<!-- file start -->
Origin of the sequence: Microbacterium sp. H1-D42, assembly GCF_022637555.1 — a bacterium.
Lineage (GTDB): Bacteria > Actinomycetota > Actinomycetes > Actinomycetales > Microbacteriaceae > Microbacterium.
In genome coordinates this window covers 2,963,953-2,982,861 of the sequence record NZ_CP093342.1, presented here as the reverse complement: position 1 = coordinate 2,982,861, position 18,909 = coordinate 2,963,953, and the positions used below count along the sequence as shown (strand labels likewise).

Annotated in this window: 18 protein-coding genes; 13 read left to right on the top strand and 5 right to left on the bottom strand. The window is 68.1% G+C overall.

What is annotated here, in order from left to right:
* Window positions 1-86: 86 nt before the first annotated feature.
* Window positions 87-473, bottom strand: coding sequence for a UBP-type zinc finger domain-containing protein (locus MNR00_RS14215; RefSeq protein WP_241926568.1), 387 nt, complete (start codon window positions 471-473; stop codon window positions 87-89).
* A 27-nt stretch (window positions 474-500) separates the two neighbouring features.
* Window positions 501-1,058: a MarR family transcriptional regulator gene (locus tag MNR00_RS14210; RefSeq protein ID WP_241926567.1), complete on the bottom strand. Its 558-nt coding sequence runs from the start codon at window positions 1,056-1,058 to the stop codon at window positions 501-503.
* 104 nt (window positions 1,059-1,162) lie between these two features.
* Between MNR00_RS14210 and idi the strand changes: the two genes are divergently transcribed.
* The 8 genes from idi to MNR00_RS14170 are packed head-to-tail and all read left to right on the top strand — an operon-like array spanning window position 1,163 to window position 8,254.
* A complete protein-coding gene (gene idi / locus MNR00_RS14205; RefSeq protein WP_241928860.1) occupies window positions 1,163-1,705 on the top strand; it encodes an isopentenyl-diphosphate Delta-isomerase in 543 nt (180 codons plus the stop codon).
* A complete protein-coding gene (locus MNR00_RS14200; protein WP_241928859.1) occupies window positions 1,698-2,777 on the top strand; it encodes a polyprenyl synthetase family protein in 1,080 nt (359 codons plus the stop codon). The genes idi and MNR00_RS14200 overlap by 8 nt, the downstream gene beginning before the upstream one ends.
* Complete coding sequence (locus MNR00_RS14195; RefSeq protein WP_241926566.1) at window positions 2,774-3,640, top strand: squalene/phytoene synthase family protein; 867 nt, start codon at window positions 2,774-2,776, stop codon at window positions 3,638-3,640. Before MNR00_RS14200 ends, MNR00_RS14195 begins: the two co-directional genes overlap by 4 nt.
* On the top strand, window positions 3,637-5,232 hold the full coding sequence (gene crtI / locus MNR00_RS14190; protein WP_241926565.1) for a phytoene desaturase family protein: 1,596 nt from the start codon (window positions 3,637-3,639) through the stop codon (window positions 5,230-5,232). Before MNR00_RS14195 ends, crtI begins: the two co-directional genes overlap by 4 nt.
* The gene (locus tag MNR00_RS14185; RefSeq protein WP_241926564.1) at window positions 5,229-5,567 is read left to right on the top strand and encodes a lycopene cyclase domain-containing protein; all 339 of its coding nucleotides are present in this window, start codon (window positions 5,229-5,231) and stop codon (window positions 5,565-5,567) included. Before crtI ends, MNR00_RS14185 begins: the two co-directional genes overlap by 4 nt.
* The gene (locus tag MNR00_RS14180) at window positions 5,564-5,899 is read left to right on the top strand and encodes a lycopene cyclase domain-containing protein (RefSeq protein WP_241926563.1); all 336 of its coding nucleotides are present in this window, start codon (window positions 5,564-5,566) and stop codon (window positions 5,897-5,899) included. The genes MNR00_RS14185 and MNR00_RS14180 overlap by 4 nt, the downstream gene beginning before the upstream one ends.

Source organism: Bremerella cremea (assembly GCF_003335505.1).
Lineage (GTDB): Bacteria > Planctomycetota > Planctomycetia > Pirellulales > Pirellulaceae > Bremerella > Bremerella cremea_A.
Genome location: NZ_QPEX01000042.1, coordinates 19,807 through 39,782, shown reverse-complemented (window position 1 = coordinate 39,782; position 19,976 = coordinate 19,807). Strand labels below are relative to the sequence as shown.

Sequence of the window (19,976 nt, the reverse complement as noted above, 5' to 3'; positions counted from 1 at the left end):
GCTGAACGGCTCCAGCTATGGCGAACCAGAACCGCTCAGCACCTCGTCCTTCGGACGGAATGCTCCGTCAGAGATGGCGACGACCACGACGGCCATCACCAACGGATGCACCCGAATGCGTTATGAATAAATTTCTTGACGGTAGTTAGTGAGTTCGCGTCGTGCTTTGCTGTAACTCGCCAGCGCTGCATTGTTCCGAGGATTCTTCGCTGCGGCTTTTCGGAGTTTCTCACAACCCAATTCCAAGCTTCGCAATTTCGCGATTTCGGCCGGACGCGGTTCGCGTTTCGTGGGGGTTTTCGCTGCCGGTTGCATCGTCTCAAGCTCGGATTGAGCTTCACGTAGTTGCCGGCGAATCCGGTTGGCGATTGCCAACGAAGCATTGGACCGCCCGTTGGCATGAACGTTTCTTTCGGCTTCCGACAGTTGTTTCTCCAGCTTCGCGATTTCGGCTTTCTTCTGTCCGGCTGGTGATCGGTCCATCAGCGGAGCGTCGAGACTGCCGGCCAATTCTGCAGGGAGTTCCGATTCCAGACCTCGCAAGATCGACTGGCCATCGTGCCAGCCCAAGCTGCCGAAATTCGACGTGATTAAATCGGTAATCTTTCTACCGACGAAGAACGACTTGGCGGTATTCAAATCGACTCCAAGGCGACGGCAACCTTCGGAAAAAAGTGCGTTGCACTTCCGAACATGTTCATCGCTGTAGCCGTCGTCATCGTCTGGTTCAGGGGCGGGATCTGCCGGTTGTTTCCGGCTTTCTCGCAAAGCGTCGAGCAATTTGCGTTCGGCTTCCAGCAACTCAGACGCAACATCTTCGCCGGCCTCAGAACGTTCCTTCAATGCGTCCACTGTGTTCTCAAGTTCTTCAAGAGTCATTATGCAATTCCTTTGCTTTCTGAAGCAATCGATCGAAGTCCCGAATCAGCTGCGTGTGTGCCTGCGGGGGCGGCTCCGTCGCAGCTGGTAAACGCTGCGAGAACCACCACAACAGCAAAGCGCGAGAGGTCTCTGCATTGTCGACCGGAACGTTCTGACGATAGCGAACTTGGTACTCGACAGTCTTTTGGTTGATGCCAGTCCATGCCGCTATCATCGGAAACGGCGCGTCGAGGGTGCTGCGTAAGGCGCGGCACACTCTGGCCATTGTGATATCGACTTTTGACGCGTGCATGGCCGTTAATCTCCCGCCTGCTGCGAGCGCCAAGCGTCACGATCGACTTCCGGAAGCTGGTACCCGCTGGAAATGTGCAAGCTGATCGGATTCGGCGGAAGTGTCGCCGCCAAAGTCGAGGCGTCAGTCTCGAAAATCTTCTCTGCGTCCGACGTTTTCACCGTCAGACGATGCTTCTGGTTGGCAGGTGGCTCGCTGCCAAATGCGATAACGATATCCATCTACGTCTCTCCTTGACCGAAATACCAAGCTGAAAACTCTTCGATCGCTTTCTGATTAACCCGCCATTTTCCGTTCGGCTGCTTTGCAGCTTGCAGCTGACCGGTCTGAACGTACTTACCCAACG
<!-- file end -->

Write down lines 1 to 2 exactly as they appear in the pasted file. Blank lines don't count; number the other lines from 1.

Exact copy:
Origin of the sequence: Microbacterium sp. H1-D42, assembly GCF_022637555.1 — a bacterium.
Lineage (GTDB): Bacteria > Actinomycetota > Actinomycetes > Actinomycetales > Microbacteriaceae > Microbacterium.